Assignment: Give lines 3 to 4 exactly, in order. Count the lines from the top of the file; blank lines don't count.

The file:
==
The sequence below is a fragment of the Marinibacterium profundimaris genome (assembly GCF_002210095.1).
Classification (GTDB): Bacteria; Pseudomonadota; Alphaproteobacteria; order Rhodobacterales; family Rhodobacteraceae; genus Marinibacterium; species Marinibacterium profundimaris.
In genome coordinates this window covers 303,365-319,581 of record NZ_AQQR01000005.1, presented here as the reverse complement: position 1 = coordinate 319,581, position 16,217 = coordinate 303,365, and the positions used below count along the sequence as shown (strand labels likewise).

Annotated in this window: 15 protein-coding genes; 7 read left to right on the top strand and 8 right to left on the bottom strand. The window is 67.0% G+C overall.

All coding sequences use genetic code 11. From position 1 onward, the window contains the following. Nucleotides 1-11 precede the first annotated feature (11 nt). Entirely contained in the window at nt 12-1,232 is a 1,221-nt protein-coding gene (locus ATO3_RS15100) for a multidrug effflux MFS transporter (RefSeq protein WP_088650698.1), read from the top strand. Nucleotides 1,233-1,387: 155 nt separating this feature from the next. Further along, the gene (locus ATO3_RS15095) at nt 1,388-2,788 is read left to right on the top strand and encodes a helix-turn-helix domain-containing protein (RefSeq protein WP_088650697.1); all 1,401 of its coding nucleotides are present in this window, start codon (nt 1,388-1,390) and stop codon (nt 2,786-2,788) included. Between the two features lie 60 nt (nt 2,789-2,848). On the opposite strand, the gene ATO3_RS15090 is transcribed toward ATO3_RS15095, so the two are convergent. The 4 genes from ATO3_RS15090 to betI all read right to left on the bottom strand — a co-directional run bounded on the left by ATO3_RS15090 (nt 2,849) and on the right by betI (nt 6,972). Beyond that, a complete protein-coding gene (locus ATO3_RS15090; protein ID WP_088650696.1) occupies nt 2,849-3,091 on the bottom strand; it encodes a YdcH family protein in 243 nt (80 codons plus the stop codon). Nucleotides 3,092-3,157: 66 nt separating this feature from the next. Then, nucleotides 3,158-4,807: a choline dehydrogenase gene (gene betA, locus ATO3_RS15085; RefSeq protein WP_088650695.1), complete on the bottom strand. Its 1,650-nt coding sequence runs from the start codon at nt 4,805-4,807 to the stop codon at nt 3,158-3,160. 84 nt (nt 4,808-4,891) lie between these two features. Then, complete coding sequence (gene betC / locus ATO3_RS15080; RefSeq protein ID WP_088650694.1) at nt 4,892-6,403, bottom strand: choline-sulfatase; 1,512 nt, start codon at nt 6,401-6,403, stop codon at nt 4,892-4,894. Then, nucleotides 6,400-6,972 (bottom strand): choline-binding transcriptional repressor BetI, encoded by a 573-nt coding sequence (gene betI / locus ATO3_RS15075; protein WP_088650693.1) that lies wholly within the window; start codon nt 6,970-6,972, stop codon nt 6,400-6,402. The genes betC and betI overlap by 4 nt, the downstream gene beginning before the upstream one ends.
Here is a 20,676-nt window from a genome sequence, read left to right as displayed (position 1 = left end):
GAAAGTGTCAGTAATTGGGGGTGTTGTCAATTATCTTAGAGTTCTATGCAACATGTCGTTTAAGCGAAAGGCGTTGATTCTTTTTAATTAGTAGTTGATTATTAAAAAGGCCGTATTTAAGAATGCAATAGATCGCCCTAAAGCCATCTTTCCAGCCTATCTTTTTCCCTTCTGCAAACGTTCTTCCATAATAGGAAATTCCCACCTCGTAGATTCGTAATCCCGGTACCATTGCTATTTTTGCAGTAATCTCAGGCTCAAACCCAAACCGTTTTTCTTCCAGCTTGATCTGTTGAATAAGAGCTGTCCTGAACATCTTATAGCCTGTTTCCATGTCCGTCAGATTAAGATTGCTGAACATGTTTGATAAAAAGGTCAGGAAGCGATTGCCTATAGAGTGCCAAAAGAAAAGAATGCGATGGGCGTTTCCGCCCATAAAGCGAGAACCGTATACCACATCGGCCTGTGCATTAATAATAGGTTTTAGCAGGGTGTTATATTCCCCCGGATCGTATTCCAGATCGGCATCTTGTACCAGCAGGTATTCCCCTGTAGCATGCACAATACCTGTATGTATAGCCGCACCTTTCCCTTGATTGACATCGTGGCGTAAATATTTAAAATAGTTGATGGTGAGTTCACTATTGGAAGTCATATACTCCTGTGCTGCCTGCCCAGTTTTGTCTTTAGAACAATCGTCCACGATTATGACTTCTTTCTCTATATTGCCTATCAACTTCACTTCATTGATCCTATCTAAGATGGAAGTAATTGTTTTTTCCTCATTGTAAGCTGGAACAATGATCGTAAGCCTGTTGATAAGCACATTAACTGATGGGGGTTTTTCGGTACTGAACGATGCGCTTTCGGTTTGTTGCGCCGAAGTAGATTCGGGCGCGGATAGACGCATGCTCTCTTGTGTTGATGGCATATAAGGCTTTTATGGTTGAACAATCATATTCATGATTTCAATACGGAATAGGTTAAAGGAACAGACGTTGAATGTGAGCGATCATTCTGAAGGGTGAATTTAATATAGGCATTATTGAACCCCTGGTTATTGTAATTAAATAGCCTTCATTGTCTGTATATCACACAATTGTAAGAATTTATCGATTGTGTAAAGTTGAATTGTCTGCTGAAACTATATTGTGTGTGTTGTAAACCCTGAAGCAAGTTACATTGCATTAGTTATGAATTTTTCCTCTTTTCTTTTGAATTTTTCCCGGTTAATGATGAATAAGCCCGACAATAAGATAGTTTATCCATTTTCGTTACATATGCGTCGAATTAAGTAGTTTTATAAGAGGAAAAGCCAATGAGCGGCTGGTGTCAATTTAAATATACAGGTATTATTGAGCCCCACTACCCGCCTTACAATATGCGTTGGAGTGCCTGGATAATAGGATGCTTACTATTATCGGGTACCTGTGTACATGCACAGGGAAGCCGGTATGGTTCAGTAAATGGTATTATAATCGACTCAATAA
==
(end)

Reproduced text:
In genome coordinates this window covers 303,365-319,581 of record NZ_AQQR01000005.1, presented here as the reverse complement: position 1 = coordinate 319,581, position 16,217 = coordinate 303,365, and the positions used below count along the sequence as shown (strand labels likewise).

Annotated in this window: 15 protein-coding genes; 7 read left to right on the top strand and 8 right to left on the bottom strand. The window is 67.0% G+C overall.